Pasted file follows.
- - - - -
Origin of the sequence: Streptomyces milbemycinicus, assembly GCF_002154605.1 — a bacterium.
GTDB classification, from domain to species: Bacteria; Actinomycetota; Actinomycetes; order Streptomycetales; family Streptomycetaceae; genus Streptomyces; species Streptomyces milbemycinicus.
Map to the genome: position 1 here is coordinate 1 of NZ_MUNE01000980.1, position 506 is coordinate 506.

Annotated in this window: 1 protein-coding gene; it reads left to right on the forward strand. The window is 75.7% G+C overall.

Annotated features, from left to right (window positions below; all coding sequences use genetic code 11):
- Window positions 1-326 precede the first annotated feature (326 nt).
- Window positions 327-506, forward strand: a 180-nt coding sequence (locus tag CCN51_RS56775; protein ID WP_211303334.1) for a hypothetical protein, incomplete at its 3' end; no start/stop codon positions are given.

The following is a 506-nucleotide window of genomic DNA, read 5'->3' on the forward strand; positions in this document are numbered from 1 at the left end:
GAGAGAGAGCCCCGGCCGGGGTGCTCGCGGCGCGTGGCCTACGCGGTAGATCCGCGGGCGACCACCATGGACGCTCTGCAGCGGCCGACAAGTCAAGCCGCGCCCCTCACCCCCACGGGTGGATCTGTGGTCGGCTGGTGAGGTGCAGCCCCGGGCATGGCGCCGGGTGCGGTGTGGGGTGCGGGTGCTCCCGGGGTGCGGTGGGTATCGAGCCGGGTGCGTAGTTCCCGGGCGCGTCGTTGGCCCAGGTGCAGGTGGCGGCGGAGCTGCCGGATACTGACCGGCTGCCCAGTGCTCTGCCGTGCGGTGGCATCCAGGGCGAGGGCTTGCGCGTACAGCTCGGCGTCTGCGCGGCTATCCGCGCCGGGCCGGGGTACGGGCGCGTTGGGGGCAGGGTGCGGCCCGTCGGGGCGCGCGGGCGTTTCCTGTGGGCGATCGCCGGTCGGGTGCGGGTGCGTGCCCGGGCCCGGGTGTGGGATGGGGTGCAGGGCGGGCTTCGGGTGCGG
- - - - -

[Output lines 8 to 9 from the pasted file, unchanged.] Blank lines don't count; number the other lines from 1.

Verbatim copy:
The following is a 506-nucleotide window of genomic DNA, read 5'->3' on the forward strand; positions in this document are numbered from 1 at the left end:
GAGAGAGAGCCCCGGCCGGGGTGCTCGCGGCGCGTGGCCTACGCGGTAGATCCGCGGGCGACCACCATGGACGCTCTGCAGCGGCCGACAAGTCAAGCCGCGCCCCTCACCCCCACGGGTGGATCTGTGGTCGGCTGGTGAGGTGCAGCCCCGGGCATGGCGCCGGGTGCGGTGTGGGGTGCGGGTGCTCCCGGGGTGCGGTGGGTATCGAGCCGGGTGCGTAGTTCCCGGGCGCGTCGTTGGCCCAGGTGCAGGTGGCGGCGGAGCTGCCGGATACTGACCGGCTGCCCAGTGCTCTGCCGTGCGGTGGCATCCAGGGCGAGGGCTTGCGCGTACAGCTCGGCGTCTGCGCGGCTATCCGCGCCGGGCCGGGGTACGGGCGCGTTGGGGGCAGGGTGCGGCCCGTCGGGGCGCGCGGGCGTTTCCTGTGGGCGATCGCCGGTCGGGTGCGGGTGCGTGCCCGGGCCCGGGTGTGGGATGGGGTGCAGGGCGGGCTTCGGGTGCGG